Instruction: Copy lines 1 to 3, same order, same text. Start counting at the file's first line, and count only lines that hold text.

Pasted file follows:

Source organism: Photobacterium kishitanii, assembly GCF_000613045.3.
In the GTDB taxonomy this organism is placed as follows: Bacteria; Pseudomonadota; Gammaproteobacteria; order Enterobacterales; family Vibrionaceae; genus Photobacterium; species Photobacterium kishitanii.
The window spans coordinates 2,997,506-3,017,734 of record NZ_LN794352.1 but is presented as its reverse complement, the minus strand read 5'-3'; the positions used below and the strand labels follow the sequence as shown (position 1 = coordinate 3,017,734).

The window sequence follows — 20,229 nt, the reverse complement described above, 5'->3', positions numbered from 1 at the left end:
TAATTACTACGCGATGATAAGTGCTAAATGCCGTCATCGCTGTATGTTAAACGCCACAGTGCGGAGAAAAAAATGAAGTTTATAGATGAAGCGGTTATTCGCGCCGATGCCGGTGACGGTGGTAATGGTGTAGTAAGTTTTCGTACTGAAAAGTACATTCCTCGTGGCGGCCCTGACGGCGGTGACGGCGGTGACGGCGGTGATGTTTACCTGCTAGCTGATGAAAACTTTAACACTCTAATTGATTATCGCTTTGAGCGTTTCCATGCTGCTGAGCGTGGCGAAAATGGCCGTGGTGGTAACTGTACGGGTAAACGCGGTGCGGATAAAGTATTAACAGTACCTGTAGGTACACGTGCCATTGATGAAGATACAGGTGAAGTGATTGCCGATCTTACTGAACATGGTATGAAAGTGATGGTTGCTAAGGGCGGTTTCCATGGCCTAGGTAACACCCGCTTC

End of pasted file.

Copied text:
Source organism: Photobacterium kishitanii, assembly GCF_000613045.3.
In the GTDB taxonomy this organism is placed as follows: Bacteria; Pseudomonadota; Gammaproteobacteria; order Enterobacterales; family Vibrionaceae; genus Photobacterium; species Photobacterium kishitanii.
The window spans coordinates 2,997,506-3,017,734 of record NZ_LN794352.1 but is presented as its reverse complement, the minus strand read 5'-3'; the positions used below and the strand labels follow the sequence as shown (position 1 = coordinate 3,017,734).